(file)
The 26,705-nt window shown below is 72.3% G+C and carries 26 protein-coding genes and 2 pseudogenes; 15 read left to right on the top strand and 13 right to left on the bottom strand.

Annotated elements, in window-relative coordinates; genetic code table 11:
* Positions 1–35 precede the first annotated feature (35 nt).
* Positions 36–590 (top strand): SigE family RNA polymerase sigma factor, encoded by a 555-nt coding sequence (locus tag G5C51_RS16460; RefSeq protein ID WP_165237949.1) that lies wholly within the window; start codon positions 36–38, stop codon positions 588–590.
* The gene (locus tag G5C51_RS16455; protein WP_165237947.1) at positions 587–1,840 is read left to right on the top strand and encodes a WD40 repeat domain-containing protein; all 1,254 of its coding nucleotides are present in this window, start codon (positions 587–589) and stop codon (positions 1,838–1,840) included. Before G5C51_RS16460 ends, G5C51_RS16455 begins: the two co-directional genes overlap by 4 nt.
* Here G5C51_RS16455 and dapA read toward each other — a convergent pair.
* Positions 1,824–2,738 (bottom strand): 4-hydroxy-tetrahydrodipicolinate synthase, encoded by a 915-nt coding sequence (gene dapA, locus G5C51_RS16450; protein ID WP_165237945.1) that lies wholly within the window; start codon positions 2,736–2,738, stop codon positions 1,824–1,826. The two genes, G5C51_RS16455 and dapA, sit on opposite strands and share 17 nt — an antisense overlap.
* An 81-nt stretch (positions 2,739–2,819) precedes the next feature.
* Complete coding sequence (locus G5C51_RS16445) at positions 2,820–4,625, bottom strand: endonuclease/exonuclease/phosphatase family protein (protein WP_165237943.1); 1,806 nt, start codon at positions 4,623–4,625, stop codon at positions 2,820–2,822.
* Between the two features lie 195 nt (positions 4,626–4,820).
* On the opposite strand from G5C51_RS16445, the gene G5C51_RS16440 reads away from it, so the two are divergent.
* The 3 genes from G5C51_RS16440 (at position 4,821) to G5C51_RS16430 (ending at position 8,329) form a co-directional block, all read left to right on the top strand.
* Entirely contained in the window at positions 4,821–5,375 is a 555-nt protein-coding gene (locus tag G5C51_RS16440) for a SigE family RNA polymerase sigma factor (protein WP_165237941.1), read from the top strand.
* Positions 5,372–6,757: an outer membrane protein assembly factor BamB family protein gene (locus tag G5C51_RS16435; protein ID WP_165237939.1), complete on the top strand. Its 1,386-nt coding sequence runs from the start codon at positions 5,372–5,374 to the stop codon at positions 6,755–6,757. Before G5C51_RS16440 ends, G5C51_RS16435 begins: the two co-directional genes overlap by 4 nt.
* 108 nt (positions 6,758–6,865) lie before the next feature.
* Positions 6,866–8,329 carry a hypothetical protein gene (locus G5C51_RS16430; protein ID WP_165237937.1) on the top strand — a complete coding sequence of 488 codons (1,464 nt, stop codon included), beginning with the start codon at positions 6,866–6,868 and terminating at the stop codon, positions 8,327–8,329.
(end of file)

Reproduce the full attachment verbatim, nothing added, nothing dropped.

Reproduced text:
The 26,705-nt window shown below is 72.3% G+C and carries 26 protein-coding genes and 2 pseudogenes; 15 read left to right on the top strand and 13 right to left on the bottom strand.

Annotated elements, in window-relative coordinates; genetic code table 11:
* Positions 1–35 precede the first annotated feature (35 nt).
* Positions 36–590 (top strand): SigE family RNA polymerase sigma factor, encoded by a 555-nt coding sequence (locus tag G5C51_RS16460; RefSeq protein ID WP_165237949.1) that lies wholly within the window; start codon positions 36–38, stop codon positions 588–590.
* The gene (locus tag G5C51_RS16455; protein WP_165237947.1) at positions 587–1,840 is read left to right on the top strand and encodes a WD40 repeat domain-containing protein; all 1,254 of its coding nucleotides are present in this window, start codon (positions 587–589) and stop codon (positions 1,838–1,840) included. Before G5C51_RS16460 ends, G5C51_RS16455 begins: the two co-directional genes overlap by 4 nt.
* Here G5C51_RS16455 and dapA read toward each other — a convergent pair.
* Positions 1,824–2,738 (bottom strand): 4-hydroxy-tetrahydrodipicolinate synthase, encoded by a 915-nt coding sequence (gene dapA, locus G5C51_RS16450; protein ID WP_165237945.1) that lies wholly within the window; start codon positions 2,736–2,738, stop codon positions 1,824–1,826. The two genes, G5C51_RS16455 and dapA, sit on opposite strands and share 17 nt — an antisense overlap.
* An 81-nt stretch (positions 2,739–2,819) precedes the next feature.
* Complete coding sequence (locus G5C51_RS16445) at positions 2,820–4,625, bottom strand: endonuclease/exonuclease/phosphatase family protein (protein WP_165237943.1); 1,806 nt, start codon at positions 4,623–4,625, stop codon at positions 2,820–2,822.
* Between the two features lie 195 nt (positions 4,626–4,820).
* On the opposite strand from G5C51_RS16445, the gene G5C51_RS16440 reads away from it, so the two are divergent.
* The 3 genes from G5C51_RS16440 (at position 4,821) to G5C51_RS16430 (ending at position 8,329) form a co-directional block, all read left to right on the top strand.
* Entirely contained in the window at positions 4,821–5,375 is a 555-nt protein-coding gene (locus tag G5C51_RS16440) for a SigE family RNA polymerase sigma factor (protein WP_165237941.1), read from the top strand.
* Positions 5,372–6,757: an outer membrane protein assembly factor BamB family protein gene (locus tag G5C51_RS16435; protein ID WP_165237939.1), complete on the top strand. Its 1,386-nt coding sequence runs from the start codon at positions 5,372–5,374 to the stop codon at positions 6,755–6,757. Before G5C51_RS16440 ends, G5C51_RS16435 begins: the two co-directional genes overlap by 4 nt.
* 108 nt (positions 6,758–6,865) lie before the next feature.
* Positions 6,866–8,329 carry a hypothetical protein gene (locus G5C51_RS16430; protein ID WP_165237937.1) on the top strand — a complete coding sequence of 488 codons (1,464 nt, stop codon included), beginning with the start codon at positions 6,866–6,868 and terminating at the stop codon, positions 8,327–8,329.